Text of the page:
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The natural history of ultraviolet radiation-induced herpes simplex labialis and response to therapy with peroral and topical formulations of acyclovir.

Author(s): Spruance SL, Freeman DJ, Stewart JC, McKeough MB, Wenerstrom LG, Krueger GG, Piepkorn MW, Stroop WG, Rowe NH

Affiliation(s): Department of Medicine, School of Medicine, University of Utah, Salt Lake City.

Publication date & source: 1991-04, J Infect Dis., 163(4):728-34.

Publication type: Clinical Trial; Multicenter Study; Randomized Controlled Trial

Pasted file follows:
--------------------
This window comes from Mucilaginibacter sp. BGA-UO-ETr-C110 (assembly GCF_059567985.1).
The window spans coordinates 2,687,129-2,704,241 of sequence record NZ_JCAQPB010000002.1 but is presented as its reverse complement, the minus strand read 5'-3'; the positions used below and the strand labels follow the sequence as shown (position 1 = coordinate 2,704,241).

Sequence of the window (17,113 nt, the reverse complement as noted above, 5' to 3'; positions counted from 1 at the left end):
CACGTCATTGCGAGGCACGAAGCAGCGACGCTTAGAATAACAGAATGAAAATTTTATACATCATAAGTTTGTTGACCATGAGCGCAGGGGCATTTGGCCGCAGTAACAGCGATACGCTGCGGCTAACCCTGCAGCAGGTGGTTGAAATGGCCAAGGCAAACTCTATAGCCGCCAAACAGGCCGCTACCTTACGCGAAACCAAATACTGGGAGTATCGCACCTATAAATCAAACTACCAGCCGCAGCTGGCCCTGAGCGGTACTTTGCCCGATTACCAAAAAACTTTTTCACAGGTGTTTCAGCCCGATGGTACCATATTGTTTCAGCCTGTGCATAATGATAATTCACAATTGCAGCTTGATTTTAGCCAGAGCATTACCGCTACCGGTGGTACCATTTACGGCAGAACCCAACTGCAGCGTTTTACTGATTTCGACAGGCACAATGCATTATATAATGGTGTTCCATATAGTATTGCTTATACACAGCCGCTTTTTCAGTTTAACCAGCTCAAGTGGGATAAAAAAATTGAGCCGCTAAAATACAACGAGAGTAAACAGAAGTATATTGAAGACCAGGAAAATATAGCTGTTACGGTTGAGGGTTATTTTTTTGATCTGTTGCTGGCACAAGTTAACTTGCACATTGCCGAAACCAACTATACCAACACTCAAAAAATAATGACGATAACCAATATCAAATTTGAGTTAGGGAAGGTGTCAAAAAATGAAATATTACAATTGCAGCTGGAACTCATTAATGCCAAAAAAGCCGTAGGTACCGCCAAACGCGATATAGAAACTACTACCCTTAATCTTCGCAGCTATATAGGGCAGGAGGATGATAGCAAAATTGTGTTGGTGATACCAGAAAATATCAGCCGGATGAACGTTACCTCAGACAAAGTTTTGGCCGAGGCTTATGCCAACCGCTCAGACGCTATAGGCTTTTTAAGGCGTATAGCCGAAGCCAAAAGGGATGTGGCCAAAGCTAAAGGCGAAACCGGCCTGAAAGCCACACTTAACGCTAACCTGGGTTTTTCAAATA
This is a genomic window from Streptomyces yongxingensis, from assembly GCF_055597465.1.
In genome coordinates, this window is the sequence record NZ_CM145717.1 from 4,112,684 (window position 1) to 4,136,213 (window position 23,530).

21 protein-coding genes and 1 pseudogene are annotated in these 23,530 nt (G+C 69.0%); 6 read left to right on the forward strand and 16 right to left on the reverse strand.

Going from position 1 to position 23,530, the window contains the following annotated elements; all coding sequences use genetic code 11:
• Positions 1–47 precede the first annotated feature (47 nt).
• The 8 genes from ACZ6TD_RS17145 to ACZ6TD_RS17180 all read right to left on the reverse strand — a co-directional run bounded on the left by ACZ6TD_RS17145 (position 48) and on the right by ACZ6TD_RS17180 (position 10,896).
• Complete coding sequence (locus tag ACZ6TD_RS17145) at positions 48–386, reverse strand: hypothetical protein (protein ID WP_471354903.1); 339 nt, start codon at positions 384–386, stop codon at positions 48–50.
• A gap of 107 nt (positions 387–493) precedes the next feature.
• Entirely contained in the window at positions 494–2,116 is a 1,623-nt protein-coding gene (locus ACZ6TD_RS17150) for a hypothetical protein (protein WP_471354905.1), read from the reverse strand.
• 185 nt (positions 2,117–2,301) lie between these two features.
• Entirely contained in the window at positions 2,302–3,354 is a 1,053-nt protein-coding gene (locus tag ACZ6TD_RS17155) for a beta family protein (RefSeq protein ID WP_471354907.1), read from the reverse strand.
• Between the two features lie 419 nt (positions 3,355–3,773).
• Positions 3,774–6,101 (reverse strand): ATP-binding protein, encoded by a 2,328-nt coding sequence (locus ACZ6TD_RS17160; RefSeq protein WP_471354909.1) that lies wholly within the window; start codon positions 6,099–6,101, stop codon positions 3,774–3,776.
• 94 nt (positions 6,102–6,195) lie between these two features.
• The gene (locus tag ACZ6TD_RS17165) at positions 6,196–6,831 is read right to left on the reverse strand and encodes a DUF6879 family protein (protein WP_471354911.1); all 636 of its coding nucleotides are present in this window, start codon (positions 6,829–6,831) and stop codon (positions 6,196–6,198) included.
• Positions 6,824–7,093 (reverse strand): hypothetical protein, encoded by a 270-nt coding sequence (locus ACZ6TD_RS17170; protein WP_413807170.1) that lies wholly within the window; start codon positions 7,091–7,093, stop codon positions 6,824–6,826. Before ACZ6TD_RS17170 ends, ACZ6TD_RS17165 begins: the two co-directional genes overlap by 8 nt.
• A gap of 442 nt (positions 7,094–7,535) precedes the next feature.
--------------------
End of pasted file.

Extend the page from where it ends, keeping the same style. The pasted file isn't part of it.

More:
The lips of 196 patients with a history of sun-induced herpes labialis were exposed to experimental ultraviolet radiation (UVR) and treated with acyclovir (ACV) or placebo at different times and by different routes. Of 98 placebo recipients, 39 (40%) developed 43 lesions inside or within 10 mm of the irradiated zone. The temporal distribution of lesions was bimodal. 11 (26%) occurring within 48 h (immediate) and 32 (72%) 2-7 days after UVR exposure (delayed). Prophylactic peroral ACV begun 7 days before or 5 min after UVR prevented the development of the delayed but not the immediate lesions (P less than .001). When peroral ACV was started 48 h after UVR, delayed lesions developed but were less severe (P = .01-.05). Prophylactic topical ACV begun 5 min after UVR did not reduce lesion frequency or severity. ACV therapy can be efficacious, but some rapidly developing lesions are unresponsive to treatment. This suggests that more than one process may contribute to the pathogenesis of herpes labialis.

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